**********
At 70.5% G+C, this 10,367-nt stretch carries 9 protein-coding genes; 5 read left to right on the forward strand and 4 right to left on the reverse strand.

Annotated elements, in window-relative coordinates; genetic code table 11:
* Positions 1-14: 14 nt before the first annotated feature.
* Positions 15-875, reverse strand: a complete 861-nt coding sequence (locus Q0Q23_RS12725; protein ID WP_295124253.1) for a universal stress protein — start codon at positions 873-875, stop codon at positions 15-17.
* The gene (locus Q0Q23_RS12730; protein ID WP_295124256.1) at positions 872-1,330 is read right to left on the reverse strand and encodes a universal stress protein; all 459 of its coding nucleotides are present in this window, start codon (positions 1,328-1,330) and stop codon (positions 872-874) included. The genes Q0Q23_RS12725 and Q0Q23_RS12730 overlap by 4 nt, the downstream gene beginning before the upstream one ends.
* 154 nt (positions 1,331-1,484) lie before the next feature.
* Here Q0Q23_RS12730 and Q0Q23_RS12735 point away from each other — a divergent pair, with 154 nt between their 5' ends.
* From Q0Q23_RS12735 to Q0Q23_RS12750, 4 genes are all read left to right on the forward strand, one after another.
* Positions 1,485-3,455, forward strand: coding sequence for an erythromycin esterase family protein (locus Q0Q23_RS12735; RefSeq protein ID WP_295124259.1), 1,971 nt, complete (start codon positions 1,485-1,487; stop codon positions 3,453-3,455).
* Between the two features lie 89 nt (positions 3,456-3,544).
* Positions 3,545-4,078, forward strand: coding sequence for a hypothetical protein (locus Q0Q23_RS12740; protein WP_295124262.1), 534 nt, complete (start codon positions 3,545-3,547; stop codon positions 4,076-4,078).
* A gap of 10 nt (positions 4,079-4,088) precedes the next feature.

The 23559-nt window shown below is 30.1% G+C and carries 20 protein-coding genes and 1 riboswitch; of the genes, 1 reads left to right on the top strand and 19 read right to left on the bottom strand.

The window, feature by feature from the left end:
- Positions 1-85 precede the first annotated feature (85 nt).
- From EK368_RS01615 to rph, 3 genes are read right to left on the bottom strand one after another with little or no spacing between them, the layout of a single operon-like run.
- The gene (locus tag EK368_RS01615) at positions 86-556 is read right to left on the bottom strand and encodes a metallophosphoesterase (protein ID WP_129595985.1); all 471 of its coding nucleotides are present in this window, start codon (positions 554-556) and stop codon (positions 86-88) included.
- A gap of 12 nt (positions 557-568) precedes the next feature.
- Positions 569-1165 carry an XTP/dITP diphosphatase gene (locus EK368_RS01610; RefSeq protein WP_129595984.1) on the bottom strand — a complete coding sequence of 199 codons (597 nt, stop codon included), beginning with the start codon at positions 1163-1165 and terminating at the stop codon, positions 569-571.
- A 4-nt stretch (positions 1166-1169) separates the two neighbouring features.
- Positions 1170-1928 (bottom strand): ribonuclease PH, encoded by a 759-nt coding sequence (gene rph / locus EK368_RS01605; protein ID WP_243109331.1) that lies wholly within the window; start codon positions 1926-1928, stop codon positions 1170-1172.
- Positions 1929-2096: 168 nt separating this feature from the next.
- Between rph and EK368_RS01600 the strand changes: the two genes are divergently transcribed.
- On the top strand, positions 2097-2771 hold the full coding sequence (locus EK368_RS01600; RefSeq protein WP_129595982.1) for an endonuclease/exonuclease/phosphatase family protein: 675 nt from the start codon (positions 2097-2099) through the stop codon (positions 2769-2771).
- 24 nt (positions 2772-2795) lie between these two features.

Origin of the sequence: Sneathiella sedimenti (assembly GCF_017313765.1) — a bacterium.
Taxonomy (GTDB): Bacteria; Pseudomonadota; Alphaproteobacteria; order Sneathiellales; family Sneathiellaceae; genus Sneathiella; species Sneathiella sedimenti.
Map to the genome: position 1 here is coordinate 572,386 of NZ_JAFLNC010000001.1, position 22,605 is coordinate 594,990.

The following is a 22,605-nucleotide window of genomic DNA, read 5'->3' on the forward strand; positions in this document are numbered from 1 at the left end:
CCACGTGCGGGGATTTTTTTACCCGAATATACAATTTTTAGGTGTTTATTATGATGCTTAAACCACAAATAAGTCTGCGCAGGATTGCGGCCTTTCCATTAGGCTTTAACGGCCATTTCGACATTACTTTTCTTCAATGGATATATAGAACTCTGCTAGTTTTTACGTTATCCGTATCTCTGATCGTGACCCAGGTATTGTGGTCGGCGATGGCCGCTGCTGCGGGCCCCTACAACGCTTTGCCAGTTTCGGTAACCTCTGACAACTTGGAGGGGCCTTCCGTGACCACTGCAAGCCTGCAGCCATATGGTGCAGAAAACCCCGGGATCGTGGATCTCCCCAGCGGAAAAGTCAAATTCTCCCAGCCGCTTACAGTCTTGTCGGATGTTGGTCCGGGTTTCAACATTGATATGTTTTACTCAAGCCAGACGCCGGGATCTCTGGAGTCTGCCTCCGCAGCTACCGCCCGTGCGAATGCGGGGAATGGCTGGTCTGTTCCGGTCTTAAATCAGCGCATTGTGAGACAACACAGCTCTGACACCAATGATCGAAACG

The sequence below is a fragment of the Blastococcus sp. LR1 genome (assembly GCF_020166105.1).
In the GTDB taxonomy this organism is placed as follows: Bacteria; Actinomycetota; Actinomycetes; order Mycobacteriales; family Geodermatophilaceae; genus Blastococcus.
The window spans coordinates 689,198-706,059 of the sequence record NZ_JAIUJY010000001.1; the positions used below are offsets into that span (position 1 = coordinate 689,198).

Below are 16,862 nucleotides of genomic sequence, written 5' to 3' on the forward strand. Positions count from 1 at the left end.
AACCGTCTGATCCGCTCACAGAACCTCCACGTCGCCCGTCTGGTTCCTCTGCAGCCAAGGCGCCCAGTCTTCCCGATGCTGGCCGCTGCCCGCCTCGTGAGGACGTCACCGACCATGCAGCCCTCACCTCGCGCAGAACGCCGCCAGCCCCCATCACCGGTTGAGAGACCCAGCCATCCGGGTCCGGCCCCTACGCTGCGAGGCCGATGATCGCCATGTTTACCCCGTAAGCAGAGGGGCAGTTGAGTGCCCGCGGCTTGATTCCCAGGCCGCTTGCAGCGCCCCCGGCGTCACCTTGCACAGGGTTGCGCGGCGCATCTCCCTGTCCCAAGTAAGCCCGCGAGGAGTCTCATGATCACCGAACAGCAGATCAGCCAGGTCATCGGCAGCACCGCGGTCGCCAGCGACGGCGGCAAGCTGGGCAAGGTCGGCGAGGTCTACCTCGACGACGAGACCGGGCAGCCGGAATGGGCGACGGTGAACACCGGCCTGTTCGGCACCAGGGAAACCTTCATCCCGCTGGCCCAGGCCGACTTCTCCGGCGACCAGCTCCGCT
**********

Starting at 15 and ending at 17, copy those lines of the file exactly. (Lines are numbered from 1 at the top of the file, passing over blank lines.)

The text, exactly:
- Positions 1-85 precede the first annotated feature (85 nt).
- From EK368_RS01615 to rph, 3 genes are read right to left on the bottom strand one after another with little or no spacing between them, the layout of a single operon-like run.
- The gene (locus tag EK368_RS01615) at positions 86-556 is read right to left on the bottom strand and encodes a metallophosphoesterase (protein ID WP_129595985.1); all 471 of its coding nucleotides are present in this window, start codon (positions 554-556) and stop codon (positions 86-88) included.